Friday, April 18, 2014
(Continued from page 1)
Jake Knop, a freshman player at Portland High, had reservations about hazing, but quickly learned that such behavior isn’t tolerated.
Jim Hartman, head coach of Portland's football team, looks on from the sidelines during his team's Eastern Class A football semifinal game vs. Windham at Fitzpatrick Stadium in Portland Friday, November 8, 2013.
Gabe Souza/Staff Photographer
“If you want to be successful,’’ said Kezal, “everyone has got to feel invited.’’
“It’s all about being a good teammate,’’ said Dave Caputi, the head football coach at Bowdoin College in Brunswick. “Are you holding up your end of the bargain?’’
Caputi said the Bowdoin coaching staff and captains monitor not only what’s happening on the field, but also the language that is used in the locker room. “If you don’t monitor the language, it’s often reflective of the behavior,’’ he said. That means no racial slurs, no sexual references, no threats. He also expects his players to represent the values of the community they are in.
Caputi called the Miami situation “a big deal on many levels. Bullying is a big deal from elementary school to junior high to high school.’’
Captains play a huge role in monitoring the locker rooms. “They are the go-between for us and the locker room,’’ said Thornton’s Kezal.
Cody Lynn, a Thornton Academy senior end, said the captains try to handle any incident before it gets to the coach. “We all look out for one another and make sure we’ve got each other’s backs,’’ he said.
Portland’s Hartman has great trust in his captains’ ability to watch over the locker room. “When those kids speak, the other kids listen,’’ he said. “They have created a family atmosphere in our locker room and the kids take care of each other.’’
Justin Zukowski, a Portland senior captain, added: “Anytime anything goes on, action has to be taken. But there’s not much that goes on here, we’re all pretty good friends and none of that has ever happened.’’
Marcus Wasilewski, the University of Maine quarterback, said the violent and emotional nature of football can lead to confrontations between teammates. But you can’t let them escalate.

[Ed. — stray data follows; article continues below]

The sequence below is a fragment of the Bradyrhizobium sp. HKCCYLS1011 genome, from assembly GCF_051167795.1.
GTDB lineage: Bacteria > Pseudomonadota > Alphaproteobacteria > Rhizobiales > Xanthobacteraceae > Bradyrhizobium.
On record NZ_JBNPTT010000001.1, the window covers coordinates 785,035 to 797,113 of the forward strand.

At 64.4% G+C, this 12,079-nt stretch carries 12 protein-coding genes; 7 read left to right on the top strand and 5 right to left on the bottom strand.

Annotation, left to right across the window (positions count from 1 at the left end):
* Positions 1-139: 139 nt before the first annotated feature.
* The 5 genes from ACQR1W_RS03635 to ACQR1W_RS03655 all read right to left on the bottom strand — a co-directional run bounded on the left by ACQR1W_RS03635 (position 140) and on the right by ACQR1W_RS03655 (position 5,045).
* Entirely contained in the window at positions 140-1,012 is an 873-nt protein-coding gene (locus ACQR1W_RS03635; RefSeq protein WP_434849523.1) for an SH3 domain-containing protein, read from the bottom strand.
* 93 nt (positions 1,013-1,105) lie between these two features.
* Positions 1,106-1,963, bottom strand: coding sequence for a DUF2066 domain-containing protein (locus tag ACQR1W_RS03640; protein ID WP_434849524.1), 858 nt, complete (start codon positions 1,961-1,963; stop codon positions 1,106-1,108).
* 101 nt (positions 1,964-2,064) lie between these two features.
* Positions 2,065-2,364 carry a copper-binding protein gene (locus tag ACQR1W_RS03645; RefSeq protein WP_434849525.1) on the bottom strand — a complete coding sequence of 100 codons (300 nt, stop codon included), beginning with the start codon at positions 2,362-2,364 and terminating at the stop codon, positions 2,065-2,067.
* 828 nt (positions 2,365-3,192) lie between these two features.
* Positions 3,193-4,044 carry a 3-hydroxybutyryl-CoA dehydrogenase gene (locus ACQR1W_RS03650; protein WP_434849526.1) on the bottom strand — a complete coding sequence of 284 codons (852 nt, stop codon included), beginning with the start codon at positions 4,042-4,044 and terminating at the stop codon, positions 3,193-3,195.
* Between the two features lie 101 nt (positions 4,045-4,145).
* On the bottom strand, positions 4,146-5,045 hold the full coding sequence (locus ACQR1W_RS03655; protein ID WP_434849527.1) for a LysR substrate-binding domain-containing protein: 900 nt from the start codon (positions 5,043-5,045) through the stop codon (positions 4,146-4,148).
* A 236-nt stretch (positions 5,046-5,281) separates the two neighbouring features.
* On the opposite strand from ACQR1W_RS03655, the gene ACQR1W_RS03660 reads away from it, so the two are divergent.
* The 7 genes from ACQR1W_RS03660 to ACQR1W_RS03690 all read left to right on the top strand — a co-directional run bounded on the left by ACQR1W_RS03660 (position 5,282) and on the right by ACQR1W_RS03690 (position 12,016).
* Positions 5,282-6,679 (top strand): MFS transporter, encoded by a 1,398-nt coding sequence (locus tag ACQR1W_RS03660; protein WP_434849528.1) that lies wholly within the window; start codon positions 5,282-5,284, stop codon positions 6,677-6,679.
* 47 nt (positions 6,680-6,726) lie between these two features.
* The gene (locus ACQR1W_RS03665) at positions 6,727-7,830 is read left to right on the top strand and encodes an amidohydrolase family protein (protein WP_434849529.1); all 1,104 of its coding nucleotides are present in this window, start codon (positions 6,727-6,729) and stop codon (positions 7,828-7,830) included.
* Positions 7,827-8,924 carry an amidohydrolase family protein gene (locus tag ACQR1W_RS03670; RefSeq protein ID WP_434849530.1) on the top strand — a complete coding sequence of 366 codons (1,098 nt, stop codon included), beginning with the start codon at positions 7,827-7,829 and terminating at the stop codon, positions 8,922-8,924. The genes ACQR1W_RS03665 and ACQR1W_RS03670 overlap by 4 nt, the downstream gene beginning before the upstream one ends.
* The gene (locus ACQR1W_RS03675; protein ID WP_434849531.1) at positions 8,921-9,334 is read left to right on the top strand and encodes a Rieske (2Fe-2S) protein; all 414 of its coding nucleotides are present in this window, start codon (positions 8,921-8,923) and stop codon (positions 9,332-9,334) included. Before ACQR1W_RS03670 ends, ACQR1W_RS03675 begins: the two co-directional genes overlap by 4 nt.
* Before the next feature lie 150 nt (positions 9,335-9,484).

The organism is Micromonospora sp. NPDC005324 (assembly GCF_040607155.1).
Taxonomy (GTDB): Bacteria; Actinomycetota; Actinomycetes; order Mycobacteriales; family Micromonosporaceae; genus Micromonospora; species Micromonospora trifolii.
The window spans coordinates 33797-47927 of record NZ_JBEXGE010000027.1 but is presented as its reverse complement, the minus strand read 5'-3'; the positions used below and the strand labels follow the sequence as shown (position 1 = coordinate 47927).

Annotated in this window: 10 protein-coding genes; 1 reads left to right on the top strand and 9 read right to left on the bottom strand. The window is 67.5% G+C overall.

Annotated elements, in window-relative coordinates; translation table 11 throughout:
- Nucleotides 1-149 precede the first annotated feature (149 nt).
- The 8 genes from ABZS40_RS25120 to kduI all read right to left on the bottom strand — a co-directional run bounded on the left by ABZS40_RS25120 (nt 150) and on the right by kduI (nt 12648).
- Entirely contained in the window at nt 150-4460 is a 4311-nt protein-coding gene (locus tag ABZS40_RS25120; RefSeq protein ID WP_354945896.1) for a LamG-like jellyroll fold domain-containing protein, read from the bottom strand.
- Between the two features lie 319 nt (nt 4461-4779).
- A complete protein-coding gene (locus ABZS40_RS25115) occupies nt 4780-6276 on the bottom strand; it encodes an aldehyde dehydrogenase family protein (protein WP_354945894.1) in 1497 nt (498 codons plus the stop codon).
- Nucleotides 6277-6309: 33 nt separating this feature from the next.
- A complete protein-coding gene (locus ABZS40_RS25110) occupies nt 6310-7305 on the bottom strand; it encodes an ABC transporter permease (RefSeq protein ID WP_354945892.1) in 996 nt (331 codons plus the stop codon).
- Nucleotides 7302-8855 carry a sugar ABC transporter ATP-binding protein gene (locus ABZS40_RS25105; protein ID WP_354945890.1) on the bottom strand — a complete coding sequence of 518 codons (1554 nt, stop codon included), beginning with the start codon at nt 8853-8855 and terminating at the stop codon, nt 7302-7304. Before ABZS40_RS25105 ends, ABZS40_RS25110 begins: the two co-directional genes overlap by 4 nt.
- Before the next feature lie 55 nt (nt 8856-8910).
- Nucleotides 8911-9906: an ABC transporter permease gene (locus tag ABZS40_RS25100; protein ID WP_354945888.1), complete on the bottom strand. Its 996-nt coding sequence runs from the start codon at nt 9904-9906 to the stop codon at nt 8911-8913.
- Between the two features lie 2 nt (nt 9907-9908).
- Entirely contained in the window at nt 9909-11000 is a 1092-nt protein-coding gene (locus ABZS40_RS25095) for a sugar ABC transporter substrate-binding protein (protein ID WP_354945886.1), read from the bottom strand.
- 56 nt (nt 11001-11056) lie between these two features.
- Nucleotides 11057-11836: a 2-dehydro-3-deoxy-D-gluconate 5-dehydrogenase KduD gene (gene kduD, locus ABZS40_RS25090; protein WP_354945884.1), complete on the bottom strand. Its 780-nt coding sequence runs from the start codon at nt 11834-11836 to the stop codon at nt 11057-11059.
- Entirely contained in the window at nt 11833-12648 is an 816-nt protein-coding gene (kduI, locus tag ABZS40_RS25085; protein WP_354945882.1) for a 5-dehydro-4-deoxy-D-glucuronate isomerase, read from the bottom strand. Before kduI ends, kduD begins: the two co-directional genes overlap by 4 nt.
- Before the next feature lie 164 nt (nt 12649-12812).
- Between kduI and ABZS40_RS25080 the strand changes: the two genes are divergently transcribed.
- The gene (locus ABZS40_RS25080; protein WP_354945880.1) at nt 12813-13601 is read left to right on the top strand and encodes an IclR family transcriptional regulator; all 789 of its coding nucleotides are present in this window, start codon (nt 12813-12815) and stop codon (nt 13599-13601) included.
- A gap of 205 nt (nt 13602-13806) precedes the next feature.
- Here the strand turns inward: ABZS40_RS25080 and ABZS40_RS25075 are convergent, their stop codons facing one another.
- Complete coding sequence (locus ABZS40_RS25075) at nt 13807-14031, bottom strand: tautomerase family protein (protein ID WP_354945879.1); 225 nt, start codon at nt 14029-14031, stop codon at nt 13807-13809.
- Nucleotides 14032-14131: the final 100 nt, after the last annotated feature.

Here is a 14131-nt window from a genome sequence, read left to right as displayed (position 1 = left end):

“There’s going to be confrontations,’’ he said. “There may be an argument between two guys. But if someone starts to go too far, someone will step in.
“The last thing you need during the season is a distraction like that. One of the reasons we are having so much success this year is that everyone cares about everyone else; we’re friends with everyone.’’
Lebowitz, of the Center for Sport in Society, said the Miami situation opened eyes for a couple of reasons. First, it happened in the NFL. Second, it involved social media. Incognito allegedly sent racist and threatening text messages and voice messages to Martin.
“When we hear about bullying at the middle school or high school level, we’re often all too quick to dismiss it as something we all went through as kids and that kids should just toughen up and get through it,’’ he said. “But what we have here, in a visceral nature, is much more intense than what it used to be, with the advent of the Internet, the advent of voice mail, the advent of text messaging.
“Being bullied can be a 24-hour event now. It’s not just something that happens at recess and you can go home.’’
Cosgrove isn’t surprised this happened in the NFL. “Not at all, based on some of the things our players (who went on to the NFL) indicated,’’ he said. “They had some tough first years. In our conversations, it was obvious some of the guys got into great situations, others not so great.’’
Regardless, he said, what happened in Miami went beyond the typical rookie hazing, where first-year players are sometimes required to carry equipment or pay for lavish dinners.
“I’m more worried about the authoritative things, the demeaning things, that are done,’’ he said. “They have no place in our game.’’
Mike Lowe can be reached at 791-6422 or at: